The Null Device

Inventing al-Qaeda

Some believe that al-Qaeda doesn't exist, and that the highly organised global terror network is a myth made up by Western officials:
'Bin Laden never used the term al-Qaeda prior to 9/11', Dolnik tells me. 'Nor am I aware of the name being used by operatives on trial. The closest they came were in statements such as, "Yes, I am a member of what you call al-Qaeda". The only name used by al-Qaeda themselves was the World Islamic Front for the Struggle Against Jews and Crusaders - but I guess that's too long to really stick.'
Having given bin Laden and his henchmen a name, Western officials then proceeded to exaggerate their threat. 'In the quest to define the enemy, the US and its allies have helped to blow it out of proportion', wrote Dolnik and Kimberly McCloud of the Monterey Institute in 2002. They pointed out that after 1998, US officials began distributing posters and matchboxes featuring bin Laden's face and a reward for his capture around the Middle East and Central Asia - a process that 'transformed this little-known jihadist into a household name and, in some places, a symbol of heroic defiance'

See also: locally-printed "Osama Bin Laden World Hero" T-shirts selling like hotcakes in markets all over the Islamosphere.

In fact, I have been wondering whether or not, within a decade, "al-Qaeda" will morph into an umbrella term for any resistance to neo-liberalism/globalisation/capitalism/The Man, with Latin American (non-Islamic) qaedistas waging guerilla war against US-installed authoritarian governments and right-wing death squads, whilst their French comrades torch McDonalds restaurants, and dreadlocked Nu Marxists all over McWorld replace their Che T-shirts with Osama ones.

According to Dolnik: 'In a world where one email sent to a news agency translates into a headline stating that al-Qaeda was behind even the blackouts in Italy and the USA, anyone can claim to be al-Qaeda - not only groups but also individuals'.
Sajid Badat, the 24-year-old student arrested by British police in Gloucester yesterday, on suspicion of planning to carry out a terrorist attack, was immediately referred to in media reports as a 'suicide bomber' and 'al-Qaeda terrorist' - after it was revealed that he had boasted to college mates and neighbours: 'I'm in al-Qaeda.' Whatever the truth of the allegations against him, however, it is clear that anybody can make an impact today by claiming a link to the largely mythical al-Qaeda.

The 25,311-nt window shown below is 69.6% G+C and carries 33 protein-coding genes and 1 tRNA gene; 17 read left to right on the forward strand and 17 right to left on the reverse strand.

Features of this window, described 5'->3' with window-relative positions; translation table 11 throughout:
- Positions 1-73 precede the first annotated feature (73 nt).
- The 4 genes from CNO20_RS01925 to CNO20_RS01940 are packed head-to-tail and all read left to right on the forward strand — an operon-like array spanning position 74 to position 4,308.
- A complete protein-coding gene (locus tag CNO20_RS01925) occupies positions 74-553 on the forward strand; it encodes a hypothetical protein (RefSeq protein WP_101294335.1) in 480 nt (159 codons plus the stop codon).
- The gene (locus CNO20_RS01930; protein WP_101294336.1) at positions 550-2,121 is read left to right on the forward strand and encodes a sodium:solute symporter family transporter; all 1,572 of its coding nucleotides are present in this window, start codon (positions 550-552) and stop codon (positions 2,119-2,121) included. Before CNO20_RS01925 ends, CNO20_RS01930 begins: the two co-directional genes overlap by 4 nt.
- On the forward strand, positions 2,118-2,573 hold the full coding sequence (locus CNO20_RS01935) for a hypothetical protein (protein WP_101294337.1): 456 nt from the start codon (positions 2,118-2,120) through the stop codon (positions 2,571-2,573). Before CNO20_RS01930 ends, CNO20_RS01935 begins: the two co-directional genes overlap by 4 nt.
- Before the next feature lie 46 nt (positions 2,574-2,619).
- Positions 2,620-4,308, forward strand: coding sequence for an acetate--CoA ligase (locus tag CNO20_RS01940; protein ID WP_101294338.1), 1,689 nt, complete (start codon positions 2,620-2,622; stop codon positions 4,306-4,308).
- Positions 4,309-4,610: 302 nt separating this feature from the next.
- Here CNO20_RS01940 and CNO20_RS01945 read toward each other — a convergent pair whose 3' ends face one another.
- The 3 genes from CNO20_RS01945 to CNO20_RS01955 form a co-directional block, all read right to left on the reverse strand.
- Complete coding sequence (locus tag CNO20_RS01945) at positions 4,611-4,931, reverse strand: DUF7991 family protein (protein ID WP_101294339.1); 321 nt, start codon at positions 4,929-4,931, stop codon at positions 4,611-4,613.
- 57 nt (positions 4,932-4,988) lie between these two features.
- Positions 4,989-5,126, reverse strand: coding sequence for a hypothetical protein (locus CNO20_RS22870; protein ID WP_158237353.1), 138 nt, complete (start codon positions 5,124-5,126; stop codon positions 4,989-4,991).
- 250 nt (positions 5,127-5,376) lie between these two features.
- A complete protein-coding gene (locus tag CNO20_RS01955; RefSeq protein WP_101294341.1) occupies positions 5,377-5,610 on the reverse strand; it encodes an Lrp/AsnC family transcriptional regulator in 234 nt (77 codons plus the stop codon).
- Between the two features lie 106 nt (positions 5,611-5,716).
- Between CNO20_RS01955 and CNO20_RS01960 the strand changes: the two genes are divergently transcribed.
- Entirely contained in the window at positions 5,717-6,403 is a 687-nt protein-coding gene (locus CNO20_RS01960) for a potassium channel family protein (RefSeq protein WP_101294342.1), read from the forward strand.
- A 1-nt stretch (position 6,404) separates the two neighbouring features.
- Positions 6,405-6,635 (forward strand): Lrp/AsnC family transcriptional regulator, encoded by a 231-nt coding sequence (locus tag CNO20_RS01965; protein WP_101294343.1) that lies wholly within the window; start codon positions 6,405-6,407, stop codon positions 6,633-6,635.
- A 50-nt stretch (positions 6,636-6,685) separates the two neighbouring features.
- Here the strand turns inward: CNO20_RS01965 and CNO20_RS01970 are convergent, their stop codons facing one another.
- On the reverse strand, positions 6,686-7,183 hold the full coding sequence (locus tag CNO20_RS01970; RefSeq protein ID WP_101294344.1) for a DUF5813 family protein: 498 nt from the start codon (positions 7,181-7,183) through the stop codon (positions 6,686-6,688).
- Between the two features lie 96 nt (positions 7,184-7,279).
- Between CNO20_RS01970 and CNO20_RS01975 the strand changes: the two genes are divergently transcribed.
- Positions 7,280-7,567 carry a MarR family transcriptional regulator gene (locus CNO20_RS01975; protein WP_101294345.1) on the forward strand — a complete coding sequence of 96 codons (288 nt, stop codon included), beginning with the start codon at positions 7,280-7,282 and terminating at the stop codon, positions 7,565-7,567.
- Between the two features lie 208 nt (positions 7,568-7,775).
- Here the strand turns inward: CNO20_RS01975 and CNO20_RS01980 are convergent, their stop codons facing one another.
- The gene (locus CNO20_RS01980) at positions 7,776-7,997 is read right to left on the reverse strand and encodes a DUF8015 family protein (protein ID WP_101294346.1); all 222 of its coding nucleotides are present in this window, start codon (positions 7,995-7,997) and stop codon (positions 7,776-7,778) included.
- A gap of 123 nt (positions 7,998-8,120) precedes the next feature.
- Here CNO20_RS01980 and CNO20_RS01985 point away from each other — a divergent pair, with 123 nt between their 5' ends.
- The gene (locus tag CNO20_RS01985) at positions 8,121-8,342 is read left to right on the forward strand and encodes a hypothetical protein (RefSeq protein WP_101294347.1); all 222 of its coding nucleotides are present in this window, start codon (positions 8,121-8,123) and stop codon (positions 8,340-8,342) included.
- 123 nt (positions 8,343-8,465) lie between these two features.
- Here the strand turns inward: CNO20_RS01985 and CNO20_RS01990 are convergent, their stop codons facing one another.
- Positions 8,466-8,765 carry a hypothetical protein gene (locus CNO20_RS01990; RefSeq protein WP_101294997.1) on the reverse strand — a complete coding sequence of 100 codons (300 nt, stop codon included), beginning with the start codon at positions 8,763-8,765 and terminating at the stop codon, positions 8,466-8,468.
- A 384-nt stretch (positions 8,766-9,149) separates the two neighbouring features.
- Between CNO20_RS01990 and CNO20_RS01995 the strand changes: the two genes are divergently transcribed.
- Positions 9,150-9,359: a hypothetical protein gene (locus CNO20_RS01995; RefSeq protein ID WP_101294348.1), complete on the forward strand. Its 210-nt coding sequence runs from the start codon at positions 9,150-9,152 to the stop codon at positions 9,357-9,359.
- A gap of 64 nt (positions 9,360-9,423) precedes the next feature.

There are 9 comments on "Inventing al-Qaeda":

Posted by: mitch http:// Sun Nov 30 11:09:01 2003

Ironically, Laurie Mylroie (chief proponent of the Iraq-did-it theory) says something similar, but for rather different reasons! She says that under Clinton, the USA didn't want to deal with state-sponsored terrorism, and so everything was attributed to "loose networks". The focus on Al Qaeda is just a convenient way to concretize the new paradigm.

"Hezbollah" poses similar problems. Originally it's just a phrase out of the Koran, the "party of Allah". Hezbollah, as a real-world political organization, seems to have its roots in a call by Khomeini to build an international Islamic army. Lebanese Hezbollah has grown into a recognized political party, while other groupings like "Turkish Hezbollah" and "Saudi Hezbollah" remain clandestine. I can't tell if you have to be in contact with some central group in Iran to qualify as Hezbollah, or if it's a do-it-yourself thing.

Posted by: acb Sun Nov 30 15:50:49 2003

Maybe "(Turkish/Saudi) Hezbollah" is like "(Sicilian/Russian) Mafia".

Btw, were there any regional Illuminati other than the Bavarian ones?

Posted by: Ben Sun Nov 30 18:21:46 2003

Well there are 9 secret masters, and only 1 of them runs the Illuminati/CFR/Halliburton, so the other 8 must have similar responsibilities. Hmmm, I wonder what Prince Phillip is up to these days?

Posted by: mitch http:// Sun Nov 30 21:38:20 2003

Of course! The Illuminati are literally the guys who light things up, i.e. the power companies.

Posted by: kstop Mon Dec 1 10:21:38 2003

And then maybe in 20 years the US will develop some kind of hypercomputer capable of translating Arabic into American, leading to a pogrom against bassists.

Posted by: Alex http:// Mon Dec 1 12:18:52 2003

I wonder if people in ten years ran the risk of getting locked up for yelling 'BASS FOR YOUR FACE!' and being mistaken for an Al Qeda operative. The Base ...

Posted by: Graham Mon Dec 1 13:00:19 2003

Shh, don't tell anyone, but I'm one of the other secret masters.

Posted by: dj Tue Dec 2 00:13:39 2003

I thought we had agreed not to release that information until next month? Remember drip feeding will get the populous comfortable with the notion!

Posted by: Terry Funk Tue Dec 2 13:29:55 2003


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